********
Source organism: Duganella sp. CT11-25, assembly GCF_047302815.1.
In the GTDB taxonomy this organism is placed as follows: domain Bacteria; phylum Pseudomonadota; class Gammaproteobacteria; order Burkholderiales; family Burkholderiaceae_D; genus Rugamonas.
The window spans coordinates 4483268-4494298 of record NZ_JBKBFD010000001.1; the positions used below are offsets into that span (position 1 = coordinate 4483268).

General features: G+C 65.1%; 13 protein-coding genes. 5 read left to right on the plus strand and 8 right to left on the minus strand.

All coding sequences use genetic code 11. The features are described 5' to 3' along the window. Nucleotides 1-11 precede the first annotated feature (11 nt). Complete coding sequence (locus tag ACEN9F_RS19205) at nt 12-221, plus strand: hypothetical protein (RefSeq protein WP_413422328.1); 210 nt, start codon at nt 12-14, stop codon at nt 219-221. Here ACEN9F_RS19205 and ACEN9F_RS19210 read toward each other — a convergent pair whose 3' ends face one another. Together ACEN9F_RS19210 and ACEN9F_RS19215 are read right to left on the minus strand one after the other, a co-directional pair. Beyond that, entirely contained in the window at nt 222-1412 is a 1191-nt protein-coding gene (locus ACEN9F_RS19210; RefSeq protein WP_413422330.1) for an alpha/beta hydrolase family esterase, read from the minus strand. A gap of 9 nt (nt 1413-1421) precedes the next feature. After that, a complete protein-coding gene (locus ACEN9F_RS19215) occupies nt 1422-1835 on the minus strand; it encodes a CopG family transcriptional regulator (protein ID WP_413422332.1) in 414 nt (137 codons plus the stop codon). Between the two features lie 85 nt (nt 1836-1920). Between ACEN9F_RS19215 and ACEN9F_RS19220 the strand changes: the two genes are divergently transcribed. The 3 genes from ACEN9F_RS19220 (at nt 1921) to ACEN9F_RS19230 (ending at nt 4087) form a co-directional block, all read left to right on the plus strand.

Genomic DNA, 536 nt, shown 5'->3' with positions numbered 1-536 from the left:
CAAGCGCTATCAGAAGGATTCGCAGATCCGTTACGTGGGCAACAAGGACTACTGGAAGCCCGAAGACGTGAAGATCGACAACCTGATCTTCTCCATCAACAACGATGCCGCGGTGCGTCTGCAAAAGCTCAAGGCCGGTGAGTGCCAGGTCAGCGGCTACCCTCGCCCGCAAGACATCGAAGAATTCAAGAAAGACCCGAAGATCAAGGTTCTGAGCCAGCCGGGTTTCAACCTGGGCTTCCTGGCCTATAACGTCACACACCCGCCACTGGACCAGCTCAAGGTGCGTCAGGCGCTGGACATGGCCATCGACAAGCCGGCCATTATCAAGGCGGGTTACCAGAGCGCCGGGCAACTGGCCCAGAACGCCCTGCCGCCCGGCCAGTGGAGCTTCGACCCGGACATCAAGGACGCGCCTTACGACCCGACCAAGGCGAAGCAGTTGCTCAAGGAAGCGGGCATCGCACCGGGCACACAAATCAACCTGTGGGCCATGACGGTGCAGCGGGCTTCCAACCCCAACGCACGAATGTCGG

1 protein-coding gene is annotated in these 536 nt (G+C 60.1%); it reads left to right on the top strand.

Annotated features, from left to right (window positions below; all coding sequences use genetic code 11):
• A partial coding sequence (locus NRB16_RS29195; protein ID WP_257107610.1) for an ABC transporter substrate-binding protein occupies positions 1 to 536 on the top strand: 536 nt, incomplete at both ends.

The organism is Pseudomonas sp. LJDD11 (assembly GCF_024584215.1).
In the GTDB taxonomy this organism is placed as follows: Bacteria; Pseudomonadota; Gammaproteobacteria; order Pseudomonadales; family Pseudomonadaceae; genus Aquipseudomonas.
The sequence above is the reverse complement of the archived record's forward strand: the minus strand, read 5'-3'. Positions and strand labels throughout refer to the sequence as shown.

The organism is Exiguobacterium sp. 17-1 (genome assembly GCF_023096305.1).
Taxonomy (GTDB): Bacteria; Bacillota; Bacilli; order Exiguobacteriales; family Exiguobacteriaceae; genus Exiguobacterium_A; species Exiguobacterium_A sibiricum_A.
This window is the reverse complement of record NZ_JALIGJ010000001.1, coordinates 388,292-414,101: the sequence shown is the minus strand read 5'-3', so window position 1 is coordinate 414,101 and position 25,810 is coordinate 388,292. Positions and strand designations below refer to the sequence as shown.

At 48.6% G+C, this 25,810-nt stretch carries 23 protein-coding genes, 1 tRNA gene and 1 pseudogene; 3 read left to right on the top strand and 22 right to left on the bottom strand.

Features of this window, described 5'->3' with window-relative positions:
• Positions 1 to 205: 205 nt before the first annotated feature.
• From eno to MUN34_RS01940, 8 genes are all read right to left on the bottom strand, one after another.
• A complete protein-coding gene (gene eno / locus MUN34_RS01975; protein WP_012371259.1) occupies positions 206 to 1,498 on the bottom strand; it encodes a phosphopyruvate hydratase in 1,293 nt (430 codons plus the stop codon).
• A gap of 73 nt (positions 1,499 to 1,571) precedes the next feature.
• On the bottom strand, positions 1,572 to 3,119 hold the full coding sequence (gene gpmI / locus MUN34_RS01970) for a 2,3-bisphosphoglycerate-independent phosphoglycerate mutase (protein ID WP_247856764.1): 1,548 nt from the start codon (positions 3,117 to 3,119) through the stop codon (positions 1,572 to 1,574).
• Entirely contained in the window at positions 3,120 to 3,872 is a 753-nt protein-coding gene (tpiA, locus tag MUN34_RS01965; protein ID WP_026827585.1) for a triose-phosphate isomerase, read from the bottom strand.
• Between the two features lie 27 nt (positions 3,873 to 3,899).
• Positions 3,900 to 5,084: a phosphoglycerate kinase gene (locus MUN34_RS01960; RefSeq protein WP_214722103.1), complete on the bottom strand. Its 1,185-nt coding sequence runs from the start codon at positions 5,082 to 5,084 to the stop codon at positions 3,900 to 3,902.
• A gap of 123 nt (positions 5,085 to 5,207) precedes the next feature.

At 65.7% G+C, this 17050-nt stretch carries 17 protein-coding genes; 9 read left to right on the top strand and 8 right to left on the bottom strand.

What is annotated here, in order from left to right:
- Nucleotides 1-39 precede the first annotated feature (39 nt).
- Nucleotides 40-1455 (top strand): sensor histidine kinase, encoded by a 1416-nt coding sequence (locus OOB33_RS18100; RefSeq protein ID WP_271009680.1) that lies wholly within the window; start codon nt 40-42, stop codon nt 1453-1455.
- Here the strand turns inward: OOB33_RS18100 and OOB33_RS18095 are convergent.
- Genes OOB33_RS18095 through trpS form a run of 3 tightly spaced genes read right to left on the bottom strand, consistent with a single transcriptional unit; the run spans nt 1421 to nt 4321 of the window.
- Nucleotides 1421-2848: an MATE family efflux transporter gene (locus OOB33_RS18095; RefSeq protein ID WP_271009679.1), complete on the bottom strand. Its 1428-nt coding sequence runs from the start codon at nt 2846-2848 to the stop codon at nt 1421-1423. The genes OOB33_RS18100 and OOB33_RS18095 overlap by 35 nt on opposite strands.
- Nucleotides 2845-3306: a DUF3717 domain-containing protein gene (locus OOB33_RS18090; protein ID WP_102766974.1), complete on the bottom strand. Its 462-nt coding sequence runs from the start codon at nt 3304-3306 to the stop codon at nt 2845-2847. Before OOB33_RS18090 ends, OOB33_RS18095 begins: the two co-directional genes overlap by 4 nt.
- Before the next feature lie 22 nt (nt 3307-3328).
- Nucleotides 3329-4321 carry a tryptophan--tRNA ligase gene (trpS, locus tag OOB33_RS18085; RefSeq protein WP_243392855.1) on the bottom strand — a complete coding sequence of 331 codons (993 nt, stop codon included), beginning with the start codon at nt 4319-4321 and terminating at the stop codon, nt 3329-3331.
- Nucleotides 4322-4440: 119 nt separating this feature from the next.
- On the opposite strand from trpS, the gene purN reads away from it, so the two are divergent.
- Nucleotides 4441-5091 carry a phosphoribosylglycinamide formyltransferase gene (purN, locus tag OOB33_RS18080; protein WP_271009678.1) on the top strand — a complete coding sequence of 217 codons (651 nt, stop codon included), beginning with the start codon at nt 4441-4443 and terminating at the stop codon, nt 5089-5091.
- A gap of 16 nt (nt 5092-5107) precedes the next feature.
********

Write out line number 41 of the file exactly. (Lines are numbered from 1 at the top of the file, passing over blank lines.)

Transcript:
- A gap of 16 nt (nt 5092-5107) precedes the next feature.